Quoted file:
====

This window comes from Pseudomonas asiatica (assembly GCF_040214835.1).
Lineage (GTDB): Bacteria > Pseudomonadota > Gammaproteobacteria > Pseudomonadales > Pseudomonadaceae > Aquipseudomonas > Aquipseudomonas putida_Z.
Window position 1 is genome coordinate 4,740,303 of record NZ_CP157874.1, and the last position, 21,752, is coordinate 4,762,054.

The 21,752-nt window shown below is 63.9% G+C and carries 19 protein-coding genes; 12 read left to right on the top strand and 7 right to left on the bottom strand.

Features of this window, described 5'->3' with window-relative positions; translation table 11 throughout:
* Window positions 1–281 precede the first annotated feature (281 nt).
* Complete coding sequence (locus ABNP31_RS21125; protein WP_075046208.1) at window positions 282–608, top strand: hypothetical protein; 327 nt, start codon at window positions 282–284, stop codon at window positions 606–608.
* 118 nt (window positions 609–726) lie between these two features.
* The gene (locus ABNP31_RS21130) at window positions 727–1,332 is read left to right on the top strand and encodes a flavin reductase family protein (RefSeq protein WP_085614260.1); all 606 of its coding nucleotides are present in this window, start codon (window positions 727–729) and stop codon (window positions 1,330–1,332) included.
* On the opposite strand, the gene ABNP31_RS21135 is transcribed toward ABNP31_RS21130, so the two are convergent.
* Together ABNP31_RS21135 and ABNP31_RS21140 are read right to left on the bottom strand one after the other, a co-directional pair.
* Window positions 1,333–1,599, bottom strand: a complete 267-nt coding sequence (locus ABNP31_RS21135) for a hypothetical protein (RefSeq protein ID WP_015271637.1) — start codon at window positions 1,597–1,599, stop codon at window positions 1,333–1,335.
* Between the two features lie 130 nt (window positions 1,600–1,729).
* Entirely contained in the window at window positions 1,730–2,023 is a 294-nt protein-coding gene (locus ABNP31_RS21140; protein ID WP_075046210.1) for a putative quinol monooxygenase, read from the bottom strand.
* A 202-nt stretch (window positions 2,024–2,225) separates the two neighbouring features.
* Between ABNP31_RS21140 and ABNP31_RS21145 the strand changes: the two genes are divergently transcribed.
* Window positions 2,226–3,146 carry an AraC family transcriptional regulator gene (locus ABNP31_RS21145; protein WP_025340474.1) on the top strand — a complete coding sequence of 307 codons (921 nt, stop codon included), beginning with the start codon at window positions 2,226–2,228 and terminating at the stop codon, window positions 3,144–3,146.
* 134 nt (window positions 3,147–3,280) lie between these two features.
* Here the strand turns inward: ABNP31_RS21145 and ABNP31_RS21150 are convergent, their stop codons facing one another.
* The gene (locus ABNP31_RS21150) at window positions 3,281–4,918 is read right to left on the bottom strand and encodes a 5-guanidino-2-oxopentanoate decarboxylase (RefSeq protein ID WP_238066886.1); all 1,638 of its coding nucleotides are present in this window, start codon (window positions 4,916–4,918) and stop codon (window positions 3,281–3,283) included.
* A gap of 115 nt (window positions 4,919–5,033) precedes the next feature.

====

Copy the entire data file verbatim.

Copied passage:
This window comes from Pseudomonas asiatica (assembly GCF_040214835.1).
Lineage (GTDB): Bacteria > Pseudomonadota > Gammaproteobacteria > Pseudomonadales > Pseudomonadaceae > Aquipseudomonas > Aquipseudomonas putida_Z.
Window position 1 is genome coordinate 4,740,303 of record NZ_CP157874.1, and the last position, 21,752, is coordinate 4,762,054.

The 21,752-nt window shown below is 63.9% G+C and carries 19 protein-coding genes; 12 read left to right on the top strand and 7 right to left on the bottom strand.

Features of this window, described 5'->3' with window-relative positions; translation table 11 throughout:
* Window positions 1–281 precede the first annotated feature (281 nt).
* Complete coding sequence (locus ABNP31_RS21125; protein WP_075046208.1) at window positions 282–608, top strand: hypothetical protein; 327 nt, start codon at window positions 282–284, stop codon at window positions 606–608.
* 118 nt (window positions 609–726) lie between these two features.
* The gene (locus ABNP31_RS21130) at window positions 727–1,332 is read left to right on the top strand and encodes a flavin reductase family protein (RefSeq protein WP_085614260.1); all 606 of its coding nucleotides are present in this window, start codon (window positions 727–729) and stop codon (window positions 1,330–1,332) included.
* On the opposite strand, the gene ABNP31_RS21135 is transcribed toward ABNP31_RS21130, so the two are convergent.
* Together ABNP31_RS21135 and ABNP31_RS21140 are read right to left on the bottom strand one after the other, a co-directional pair.
* Window positions 1,333–1,599, bottom strand: a complete 267-nt coding sequence (locus ABNP31_RS21135) for a hypothetical protein (RefSeq protein ID WP_015271637.1) — start codon at window positions 1,597–1,599, stop codon at window positions 1,333–1,335.
* Between the two features lie 130 nt (window positions 1,600–1,729).
* Entirely contained in the window at window positions 1,730–2,023 is a 294-nt protein-coding gene (locus ABNP31_RS21140; protein ID WP_075046210.1) for a putative quinol monooxygenase, read from the bottom strand.
* A 202-nt stretch (window positions 2,024–2,225) separates the two neighbouring features.
* Between ABNP31_RS21140 and ABNP31_RS21145 the strand changes: the two genes are divergently transcribed.
* Window positions 2,226–3,146 carry an AraC family transcriptional regulator gene (locus ABNP31_RS21145; protein WP_025340474.1) on the top strand — a complete coding sequence of 307 codons (921 nt, stop codon included), beginning with the start codon at window positions 2,226–2,228 and terminating at the stop codon, window positions 3,144–3,146.
* 134 nt (window positions 3,147–3,280) lie between these two features.
* Here the strand turns inward: ABNP31_RS21145 and ABNP31_RS21150 are convergent, their stop codons facing one another.
* The gene (locus ABNP31_RS21150) at window positions 3,281–4,918 is read right to left on the bottom strand and encodes a 5-guanidino-2-oxopentanoate decarboxylase (RefSeq protein ID WP_238066886.1); all 1,638 of its coding nucleotides are present in this window, start codon (window positions 4,916–4,918) and stop codon (window positions 3,281–3,283) included.
* A gap of 115 nt (window positions 4,919–5,033) precedes the next feature.